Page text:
New Internationalist

Keynote

Issue 307

Red and     Green

Eco-socialism comes of age
The time is right, says David Ransom, for socialists and environmentalists to work together on common ground.

[image, unknown]
GIL MOTI / STILL PICTURES

In January 1991 the Amazon was in a state of chaos. I had been searching for any trace of logic in the tangle of rainforest destruction, and was feeling pretty much defeated, when I arrived at the Manaus office of an American environmental scientist, Philip Fearnside.

‘It’s a question of who is profiting,’ he said. ‘If that profit, and the costs, were evenly distributed, it wouldn’t be happening. It wouldn’t be worth the candle for anyone individually. The fact is that influential people are making money and poor people out in the forest are paying the price. It’s all perfectly logical, from the point of view of the people who are making the money.’

He was referring to the construction of hydroelectric dams for smelters and factories exporting aluminium cans. He had done some pretty conventional ‘cost-benefit’ calculations, and they simply didn’t add up – unless, that is, you happened to be a member of the oligarchy in Brazil, the most unequal country on earth. For a cause no greater than beer and soft drinks, the rainforest had been flooded, disease and displacement had seeped into thousands of lives, precious indigenous cultures had been trashed. Because nothing much to the disadvantage of the Brazilian oligarchy has happened since, it comes as no great surprise to me that the destruction of the Amazon rainforest has continued apace.

It upsets me to think of this, to recall that the Amazon was at the time the most fashionable of all environmental causes, and is now all but forgotten. Radical politics, however, is less interested in fashionable causes than in the struggles of ordinary people with everyday life. Our extraordinary stories have a habit of never quite fitting into preordained plots. William Morris, the nineteenth century revolutionary eco-socialist, gave a brilliant account of what it feels like. He described how people ‘fight and lose the battle, and the thing they fought for comes about in spite of the defeat, and when it comes turns out not to be what they meant, and others have to fight for what they meant under another name.’1 No struggle is ever completely lost – or indeed completely won.

Without any doubt, the two overarching political issues of our time are human inequality and environmental destruction, the consequences of which may be starkly visible in places like the Amazon but apply almost everywhere. But while passionate advocates of equality or ecology have sometimes ventured beyond their territory, the bridge between radical Red and Green politics has lacked the strength to carry much political weight and bring about lasting change.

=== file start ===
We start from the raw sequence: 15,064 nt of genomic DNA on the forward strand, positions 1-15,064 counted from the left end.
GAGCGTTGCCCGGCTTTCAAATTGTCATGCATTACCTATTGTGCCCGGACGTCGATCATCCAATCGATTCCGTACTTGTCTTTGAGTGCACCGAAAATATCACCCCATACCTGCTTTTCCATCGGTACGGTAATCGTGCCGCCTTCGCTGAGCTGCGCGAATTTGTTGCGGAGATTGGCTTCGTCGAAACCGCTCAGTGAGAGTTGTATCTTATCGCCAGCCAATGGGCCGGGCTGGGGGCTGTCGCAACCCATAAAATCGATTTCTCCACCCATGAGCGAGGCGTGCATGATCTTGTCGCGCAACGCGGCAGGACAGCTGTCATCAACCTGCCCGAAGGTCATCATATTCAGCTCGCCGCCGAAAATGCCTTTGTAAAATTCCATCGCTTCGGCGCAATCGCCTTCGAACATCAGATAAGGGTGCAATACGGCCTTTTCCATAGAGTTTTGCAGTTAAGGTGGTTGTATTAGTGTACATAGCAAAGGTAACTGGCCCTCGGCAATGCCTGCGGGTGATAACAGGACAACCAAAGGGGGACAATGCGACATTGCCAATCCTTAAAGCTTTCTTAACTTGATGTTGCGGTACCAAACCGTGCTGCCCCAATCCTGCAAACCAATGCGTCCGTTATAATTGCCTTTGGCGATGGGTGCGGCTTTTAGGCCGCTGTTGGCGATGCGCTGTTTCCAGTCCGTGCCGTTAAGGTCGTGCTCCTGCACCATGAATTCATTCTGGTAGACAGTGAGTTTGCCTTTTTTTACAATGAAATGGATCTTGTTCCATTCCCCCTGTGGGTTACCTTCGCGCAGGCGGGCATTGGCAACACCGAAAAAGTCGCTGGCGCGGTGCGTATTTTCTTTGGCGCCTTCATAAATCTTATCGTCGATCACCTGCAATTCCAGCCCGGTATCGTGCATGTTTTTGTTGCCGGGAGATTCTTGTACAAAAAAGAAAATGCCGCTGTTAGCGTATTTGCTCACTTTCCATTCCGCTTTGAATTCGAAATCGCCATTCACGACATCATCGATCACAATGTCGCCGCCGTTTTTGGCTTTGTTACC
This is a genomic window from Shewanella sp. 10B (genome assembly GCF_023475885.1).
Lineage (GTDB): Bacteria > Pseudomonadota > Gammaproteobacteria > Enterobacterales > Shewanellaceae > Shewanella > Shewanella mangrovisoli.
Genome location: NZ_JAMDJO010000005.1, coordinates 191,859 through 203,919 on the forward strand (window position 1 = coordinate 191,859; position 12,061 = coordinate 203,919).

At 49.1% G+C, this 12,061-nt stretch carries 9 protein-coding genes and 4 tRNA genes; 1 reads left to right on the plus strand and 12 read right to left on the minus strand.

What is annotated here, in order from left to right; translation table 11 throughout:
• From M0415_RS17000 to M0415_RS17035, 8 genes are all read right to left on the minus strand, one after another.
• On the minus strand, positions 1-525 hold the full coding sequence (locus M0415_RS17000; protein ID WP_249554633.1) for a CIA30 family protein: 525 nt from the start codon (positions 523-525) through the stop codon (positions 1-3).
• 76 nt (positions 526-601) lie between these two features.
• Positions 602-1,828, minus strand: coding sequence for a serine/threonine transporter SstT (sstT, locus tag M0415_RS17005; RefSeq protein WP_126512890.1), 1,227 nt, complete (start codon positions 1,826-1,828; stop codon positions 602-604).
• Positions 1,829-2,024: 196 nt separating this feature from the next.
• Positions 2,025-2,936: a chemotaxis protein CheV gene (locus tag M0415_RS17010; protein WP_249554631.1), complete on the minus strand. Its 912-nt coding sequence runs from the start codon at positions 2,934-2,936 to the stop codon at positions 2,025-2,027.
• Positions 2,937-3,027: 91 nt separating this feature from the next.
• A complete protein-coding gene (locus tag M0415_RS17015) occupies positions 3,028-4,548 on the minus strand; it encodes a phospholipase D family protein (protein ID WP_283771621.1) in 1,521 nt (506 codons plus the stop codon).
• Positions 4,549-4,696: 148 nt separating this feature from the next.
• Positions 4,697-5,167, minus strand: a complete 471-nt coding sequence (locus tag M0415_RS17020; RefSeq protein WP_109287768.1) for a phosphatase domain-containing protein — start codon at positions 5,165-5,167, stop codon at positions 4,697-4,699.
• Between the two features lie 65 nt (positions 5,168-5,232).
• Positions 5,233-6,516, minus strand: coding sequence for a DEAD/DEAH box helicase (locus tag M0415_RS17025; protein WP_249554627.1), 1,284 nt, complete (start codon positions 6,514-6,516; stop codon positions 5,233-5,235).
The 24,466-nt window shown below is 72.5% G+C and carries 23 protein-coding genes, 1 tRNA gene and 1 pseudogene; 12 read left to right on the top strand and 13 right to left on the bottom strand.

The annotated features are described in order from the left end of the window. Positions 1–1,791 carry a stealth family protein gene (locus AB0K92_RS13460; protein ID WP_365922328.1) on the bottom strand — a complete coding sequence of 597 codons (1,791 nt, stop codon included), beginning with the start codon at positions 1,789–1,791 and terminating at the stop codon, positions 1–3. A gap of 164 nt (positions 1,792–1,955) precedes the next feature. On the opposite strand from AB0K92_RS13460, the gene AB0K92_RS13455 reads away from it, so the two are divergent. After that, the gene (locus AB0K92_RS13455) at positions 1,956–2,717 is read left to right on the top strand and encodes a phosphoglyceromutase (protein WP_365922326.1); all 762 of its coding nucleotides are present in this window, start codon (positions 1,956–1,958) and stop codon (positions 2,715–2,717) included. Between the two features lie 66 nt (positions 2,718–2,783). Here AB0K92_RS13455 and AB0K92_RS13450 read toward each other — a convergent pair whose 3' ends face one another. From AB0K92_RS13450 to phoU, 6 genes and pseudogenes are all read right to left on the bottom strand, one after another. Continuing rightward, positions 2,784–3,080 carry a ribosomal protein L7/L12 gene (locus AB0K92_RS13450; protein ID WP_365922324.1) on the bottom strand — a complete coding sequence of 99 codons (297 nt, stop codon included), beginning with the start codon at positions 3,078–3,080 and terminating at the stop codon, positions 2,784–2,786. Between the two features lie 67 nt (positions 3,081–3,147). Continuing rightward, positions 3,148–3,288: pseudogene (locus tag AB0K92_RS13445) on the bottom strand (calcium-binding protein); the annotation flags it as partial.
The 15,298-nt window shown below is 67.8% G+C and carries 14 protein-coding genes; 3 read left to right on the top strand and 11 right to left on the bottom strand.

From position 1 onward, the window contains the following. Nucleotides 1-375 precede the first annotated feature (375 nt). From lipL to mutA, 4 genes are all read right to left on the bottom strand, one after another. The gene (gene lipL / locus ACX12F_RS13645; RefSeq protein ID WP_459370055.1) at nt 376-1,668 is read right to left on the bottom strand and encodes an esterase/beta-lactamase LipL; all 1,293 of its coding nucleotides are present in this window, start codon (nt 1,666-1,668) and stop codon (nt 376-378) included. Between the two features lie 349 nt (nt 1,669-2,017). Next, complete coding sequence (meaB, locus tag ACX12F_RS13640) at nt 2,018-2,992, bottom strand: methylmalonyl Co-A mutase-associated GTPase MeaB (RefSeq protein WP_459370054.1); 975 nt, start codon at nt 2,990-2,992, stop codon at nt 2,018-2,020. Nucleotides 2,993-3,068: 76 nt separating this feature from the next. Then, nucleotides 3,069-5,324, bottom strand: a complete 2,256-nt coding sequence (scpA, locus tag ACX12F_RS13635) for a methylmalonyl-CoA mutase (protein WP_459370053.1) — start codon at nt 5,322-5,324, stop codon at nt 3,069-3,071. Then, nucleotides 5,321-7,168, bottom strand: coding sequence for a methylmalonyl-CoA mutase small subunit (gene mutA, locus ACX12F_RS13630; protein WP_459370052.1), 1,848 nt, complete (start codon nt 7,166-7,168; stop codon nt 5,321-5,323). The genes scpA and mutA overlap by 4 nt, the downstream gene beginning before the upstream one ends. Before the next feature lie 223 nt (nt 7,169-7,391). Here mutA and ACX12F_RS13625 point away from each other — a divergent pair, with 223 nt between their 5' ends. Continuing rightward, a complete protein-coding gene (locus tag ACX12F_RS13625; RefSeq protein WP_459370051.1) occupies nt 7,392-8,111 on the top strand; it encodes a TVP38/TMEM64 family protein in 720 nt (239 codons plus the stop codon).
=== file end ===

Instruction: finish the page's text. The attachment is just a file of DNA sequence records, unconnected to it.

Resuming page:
It is, nonetheless, increasingly clear that inequality and destruction are directly linked. Indeed, it would be very much harder to demonstrate that they are not linked, given that they are both happening at the same time. They are also interacting in complex ways that accelerate their growth alarmingly.

This is because global consumer capitalism, unless it is restrained, grows faster and faster. Anything not devoted exclusively to the service of its immediate interests it seeks to destroy. The destruction is compounded because it must either grow or blow: it cannot contain itself. It is self-destructive, too, shot through with contradictions which make it blow precisely because it grows, like some force-fed hothouse vegetable.

One such contradiction is that it feeds by inflating profits, deflating wages and thus increasing inequality. This precipitates a crisis – because the labour we sell can’t buy all the things it makes – that ultimately undermines its imperative to grow, producing an almighty bang of the kind that is ringing in so many ears at this very moment. Successful capitalists have a name for this – ‘creative destruction’. It’s one of their favourite pastimes.

Because socialism knows how this works it has lost none of its explanatory power. But socialists have a few problems of their own, over and above the baleful legacy of Stalin and ‘actually existing socialism’. Not the least of these is that they are said to be dead, replaced by smooth but insubstantial Third Way figures who speak in tongues about ‘social justice’ and ‘equality of opportunity’, the perfect expression of which is a lottery. Nor does it help very much that Karl Marx has been resurrected in the salons of orthodoxy, on the strict understanding that although he may have been right about capitalism he was wrong about communism.2

Socialists’ biggest difficulty, however, is that they’ve been very much better on the redistribution of wealth than its redefinition. They longed simply to get their hands on the levers of the capitalist wealth machine, rather than redesign it. They should have listened to ecologists sooner. There is, as it turns out, no great theoretical problem with adding a Green contradiction to a Red analysis of capitalism, because there are environmental limits to capitalist growth. But it entails accepting also that there can be no prospect whatever of creating a distinctively ‘socialist’ economy that does not respond to ecological imperatives as well.3